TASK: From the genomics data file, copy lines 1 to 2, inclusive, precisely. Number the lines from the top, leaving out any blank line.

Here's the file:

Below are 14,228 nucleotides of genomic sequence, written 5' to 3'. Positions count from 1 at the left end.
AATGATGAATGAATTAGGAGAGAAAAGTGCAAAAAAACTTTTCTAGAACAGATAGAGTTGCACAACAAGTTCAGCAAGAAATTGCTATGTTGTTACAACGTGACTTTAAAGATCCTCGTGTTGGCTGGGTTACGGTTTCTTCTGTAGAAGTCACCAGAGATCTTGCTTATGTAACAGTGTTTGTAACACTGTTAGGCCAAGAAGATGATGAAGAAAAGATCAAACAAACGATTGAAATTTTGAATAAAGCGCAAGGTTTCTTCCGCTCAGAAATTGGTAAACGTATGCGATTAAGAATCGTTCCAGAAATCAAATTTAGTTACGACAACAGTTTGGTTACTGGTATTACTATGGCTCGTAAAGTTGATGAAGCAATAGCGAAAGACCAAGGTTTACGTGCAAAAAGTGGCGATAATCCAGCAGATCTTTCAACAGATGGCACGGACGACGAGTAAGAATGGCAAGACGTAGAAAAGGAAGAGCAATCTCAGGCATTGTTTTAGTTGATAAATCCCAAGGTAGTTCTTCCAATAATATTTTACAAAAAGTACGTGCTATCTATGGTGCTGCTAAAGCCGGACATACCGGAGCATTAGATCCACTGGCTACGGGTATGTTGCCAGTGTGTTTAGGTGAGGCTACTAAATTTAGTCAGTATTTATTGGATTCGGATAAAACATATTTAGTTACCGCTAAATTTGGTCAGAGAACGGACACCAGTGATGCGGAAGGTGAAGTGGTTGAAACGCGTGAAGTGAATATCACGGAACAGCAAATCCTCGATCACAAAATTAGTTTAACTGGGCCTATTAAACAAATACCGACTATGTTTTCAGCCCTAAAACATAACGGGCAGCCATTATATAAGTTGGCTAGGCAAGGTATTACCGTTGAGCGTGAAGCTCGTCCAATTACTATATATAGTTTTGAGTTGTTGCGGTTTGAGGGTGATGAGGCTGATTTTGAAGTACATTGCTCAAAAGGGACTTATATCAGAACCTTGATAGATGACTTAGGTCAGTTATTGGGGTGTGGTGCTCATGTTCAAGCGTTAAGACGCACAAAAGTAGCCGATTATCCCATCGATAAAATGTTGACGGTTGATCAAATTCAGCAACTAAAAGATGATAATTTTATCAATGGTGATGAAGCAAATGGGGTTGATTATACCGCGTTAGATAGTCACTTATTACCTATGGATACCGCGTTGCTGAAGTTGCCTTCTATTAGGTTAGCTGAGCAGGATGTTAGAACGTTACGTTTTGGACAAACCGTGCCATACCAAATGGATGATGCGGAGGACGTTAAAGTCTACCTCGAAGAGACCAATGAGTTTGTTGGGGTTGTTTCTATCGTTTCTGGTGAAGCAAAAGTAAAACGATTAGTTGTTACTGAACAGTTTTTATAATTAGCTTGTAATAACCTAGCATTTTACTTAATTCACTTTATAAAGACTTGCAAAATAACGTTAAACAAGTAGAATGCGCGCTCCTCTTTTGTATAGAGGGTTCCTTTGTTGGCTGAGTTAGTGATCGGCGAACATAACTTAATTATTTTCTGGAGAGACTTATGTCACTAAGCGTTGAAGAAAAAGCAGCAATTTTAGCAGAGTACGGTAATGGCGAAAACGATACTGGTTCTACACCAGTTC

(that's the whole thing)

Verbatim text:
Below are 14,228 nucleotides of genomic sequence, written 5' to 3'. Positions count from 1 at the left end.
AATGATGAATGAATTAGGAGAGAAAAGTGCAAAAAAACTTTTCTAGAACAGATAGAGTTGCACAACAAGTTCAGCAAGAAATTGCTATGTTGTTACAACGTGACTTTAAAGATCCTCGTGTTGGCTGGGTTACGGTTTCTTCTGTAGAAGTCACCAGAGATCTTGCTTATGTAACAGTGTTTGTAACACTGTTAGGCCAAGAAGATGATGAAGAAAAGATCAAACAAACGATTGAAATTTTGAATAAAGCGCAAGGTTTCTTCCGCTCAGAAATTGGTAAACGTATGCGATTAAGAATCGTTCCAGAAATCAAATTTAGTTACGACAACAGTTTGGTTACTGGTATTACTATGGCTCGTAAAGTTGATGAAGCAATAGCGAAAGACCAAGGTTTACGTGCAAAAAGTGGCGATAATCCAGCAGATCTTTCAACAGATGGCACGGACGACGAGTAAGAATGGCAAGACGTAGAAAAGGAAGAGCAATCTCAGGCATTGTTTTAGTTGATAAATCCCAAGGTAGTTCTTCCAATAATATTTTACAAAAAGTACGTGCTATCTATGGTGCTGCTAAAGCCGGACATACCGGAGCATTAGATCCACTGGCTACGGGTATGTTGCCAGTGTGTTTAGGTGAGGCTACTAAATTTAGTCAGTATTTATTGGATTCGGATAAAACATATTTAGTTACCGCTAAATTTGGTCAGAGAACGGACACCAGTGATGCGGAAGGTGAAGTGGTTGAAACGCGTGAAGTGAATATCACGGAACAGCAAATCCTCGATCACAAAATTAGTTTAACTGGGCCTATTAAACAAATACCGACTATGTTTTCAGCCCTAAAACATAACGGGCAGCCATTATATAAGTTGGCTAGGCAAGGTATTACCGTTGAGCGTGAAGCTCGTCCAATTACTATATATAGTTTTGAGTTGTTGCGGTTTGAGGGTGATGAGGCTGATTTTGAAGTACATTGCTCAAAAGGGACTTATATCAGAACCTTGATAGATGACTTAGGTCAGTTATTGGGGTGTGGTGCTCATGTTCAAGCGTTAAGACGCACAAAAGTAGCCGATTATCCCATCGATAAAATGTTGACGGTTGATCAAATTCAGCAACTAAAAGATGATAATTTTATCAATGGTGATGAAGCAAATGGGGTTGATTATACCGCGTTAGATAGTCACTTATTACCTATGGATACCGCGTTGCTGAAGTTGCCTTCTATTAGGTTAGCTGAGCAGGATGTTAGAACGTTACGTTTTGGACAAACCGTGCCATACCAAATGGATGATGCGGAGGACGTTAAAGTCTACCTCGAAGAGACCAATGAGTTTGTTGGGGTTGTTTCTATCGTTTCTGGTGAAGCAAAAGTAAAACGATTAGTTGTTACTGAACAGTTTTTATAATTAGCTTGTAATAACCTAGCATTTTACTTAATTCACTTTATAAAGACTTGCAAAATAACGTTAAACAAGTAGAATGCGCGCTCCTCTTTTGTATAGAGGGTTCCTTTGTTGGCTGAGTTAGTGATCGGCGAACATAACTTAATTATTTTCTGGAGAGACTTATGTCACTAAGCGTTGAAGAAAAAGCAGCAATTTTAGCAGAGTACGGTAATGGCGAAAACGATACTGGTTCTACACCAGTTC